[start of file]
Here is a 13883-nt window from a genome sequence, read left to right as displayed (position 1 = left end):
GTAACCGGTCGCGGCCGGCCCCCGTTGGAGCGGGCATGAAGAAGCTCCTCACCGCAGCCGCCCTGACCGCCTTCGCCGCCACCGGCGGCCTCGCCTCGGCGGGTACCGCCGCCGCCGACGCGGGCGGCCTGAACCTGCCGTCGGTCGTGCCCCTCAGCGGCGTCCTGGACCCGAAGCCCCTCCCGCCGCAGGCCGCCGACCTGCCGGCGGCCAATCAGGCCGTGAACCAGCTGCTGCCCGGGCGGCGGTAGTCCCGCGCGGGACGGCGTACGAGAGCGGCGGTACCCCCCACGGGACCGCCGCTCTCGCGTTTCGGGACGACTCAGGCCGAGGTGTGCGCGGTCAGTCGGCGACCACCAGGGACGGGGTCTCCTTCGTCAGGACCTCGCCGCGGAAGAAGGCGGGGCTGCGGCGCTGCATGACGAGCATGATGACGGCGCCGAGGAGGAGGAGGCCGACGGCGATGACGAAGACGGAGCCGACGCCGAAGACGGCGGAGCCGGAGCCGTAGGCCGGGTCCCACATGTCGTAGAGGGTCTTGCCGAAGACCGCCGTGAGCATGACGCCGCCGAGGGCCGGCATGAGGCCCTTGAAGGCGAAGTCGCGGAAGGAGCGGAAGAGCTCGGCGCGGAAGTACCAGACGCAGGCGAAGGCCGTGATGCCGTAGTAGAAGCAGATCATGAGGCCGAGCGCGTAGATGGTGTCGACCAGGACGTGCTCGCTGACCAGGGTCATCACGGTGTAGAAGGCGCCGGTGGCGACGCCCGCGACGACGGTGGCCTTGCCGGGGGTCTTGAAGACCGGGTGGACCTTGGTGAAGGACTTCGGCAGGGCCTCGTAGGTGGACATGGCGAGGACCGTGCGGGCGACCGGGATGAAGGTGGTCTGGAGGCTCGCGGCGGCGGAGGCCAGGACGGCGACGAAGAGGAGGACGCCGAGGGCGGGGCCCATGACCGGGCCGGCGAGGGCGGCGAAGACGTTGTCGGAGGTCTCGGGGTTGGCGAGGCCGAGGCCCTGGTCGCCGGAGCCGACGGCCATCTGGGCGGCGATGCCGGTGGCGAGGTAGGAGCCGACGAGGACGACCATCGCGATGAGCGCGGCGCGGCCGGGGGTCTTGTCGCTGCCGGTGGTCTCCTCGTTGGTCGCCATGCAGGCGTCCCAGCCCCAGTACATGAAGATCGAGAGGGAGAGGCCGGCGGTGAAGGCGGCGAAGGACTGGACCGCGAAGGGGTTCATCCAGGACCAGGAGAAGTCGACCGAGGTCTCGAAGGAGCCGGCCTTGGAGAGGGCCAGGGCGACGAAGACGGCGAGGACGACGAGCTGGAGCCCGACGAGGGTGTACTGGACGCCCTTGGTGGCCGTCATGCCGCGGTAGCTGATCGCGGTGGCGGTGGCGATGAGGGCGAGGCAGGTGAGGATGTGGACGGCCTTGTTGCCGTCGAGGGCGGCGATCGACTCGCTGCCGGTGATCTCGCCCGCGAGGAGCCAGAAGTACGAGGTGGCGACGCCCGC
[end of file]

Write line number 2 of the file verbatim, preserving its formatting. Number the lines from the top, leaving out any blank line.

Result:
GTAACCGGTCGCGGCCGGCCCCCGTTGGAGCGGGCATGAAGAAGCTCCTCACCGCAGCCGCCCTGACCGCCTTCGCCGCCACCGGCGGCCTCGCCTCGGCGGGTACCGCCGCCGCCGACGCGGGCGGCCTGAACCTGCCGTCGGTCGTGCCCCTCAGCGGCGTCCTGGACCCGAAGCCCCTCCCGCCGCAGGCCGCCGACCTGCCGGCGGCCAATCAGGCCGTGAACCAGCTGCTGCCCGGGCGGCGGTAGTCCCGCGCGGGACGGCGTACGAGAGCGGCGGTACCCCCCACGGGACCGCCGCTCTCGCGTTTCGGGACGACTCAGGCCGAGGTGTGCGCGGTCAGTCGGCGACCACCAGGGACGGGGTCTCCTTCGTCAGGACCTCGCCGCGGAAGAAGGCGGGGCTGCGGCGCTGCATGACGAGCATGATGACGGCGCCGAGGAGGAGGAGGCCGACGGCGATGACGAAGACGGAGCCGACGCCGAAGACGGCGGAGCCGGAGCCGTAGGCCGGGTCCCACATGTCGTAGAGGGTCTTGCCGAAGACCGCCGTGAGCATGACGCCGCCGAGGGCCGGCATGAGGCCCTTGAAGGCGAAGTCGCGGAAGGAGCGGAAGAGCTCGGCGCGGAAGTACCAGACGCAGGCGAAGGCCGTGATGCCGTAGTAGAAGCAGATCATGAGGCCGAGCGCGTAGATGGTGTCGACCAGGACGTGCTCGCTGACCAGGGTCATCACGGTGTAGAAGGCGCCGGTGGCGACGCCCGCGACGACGGTGGCCTTGCCGGGGGTCTTGAAGACCGGGTGGACCTTGGTGAAGGACTTCGGCAGGGCCTCGTAGGTGGACATGGCGAGGACCGTGCGGGCGACCGGGATGAAGGTGGTCTGGAGGCTCGCGGCGGCGGAGGCCAGGACGGCGACGAAGAGGAGGACGCCGAGGGCGGGGCCCATGACCGGGCCGGCGAGGGCGGCGAAGACGTTGTCGGAGGTCTCGGGGTTGGCGAGGCCGAGGCCCTGGTCGCCGGAGCCGACGGCCATCTGGGCGGCGATGCCGGTGGCGAGGTAGGAGCCGACGAGGACGACCATCGCGATGAGCGCGGCGCGGCCGGGGGTCTTGTCGCTGCCGGTGGTCTCCTCGTTGGTCGCCATGCAGGCGTCCCAGCCCCAGTACATGAAGATCGAGAGGGAGAGGCCGGCGGTGAAGGCGGCGAAGGACTGGACCGCGAAGGGGTTCATCCAGGACCAGGAGAAGTCGACCGAGGTCTCGAAGGAGCCGGCCTTGGAGAGGGCCAGGGCGACGAAGACGGCGAGGACGACGAGCTGGAGCCCGACGAGGGTGTACTGGACGCCCTTGGTGGCCGTCATGCCGCGGTAGCTGATCGCGGTGGCGGTGGCGATGAGGGCGAGGCAGGTGAGGATGTGGACGGCCTTGTTGCCGTCGAGGGCGGCGATCGACTCGCTGCCGGTGATCTCGCCCGCGAGGAGCCAGAAGTACGAGGTGGCGACGCCCGC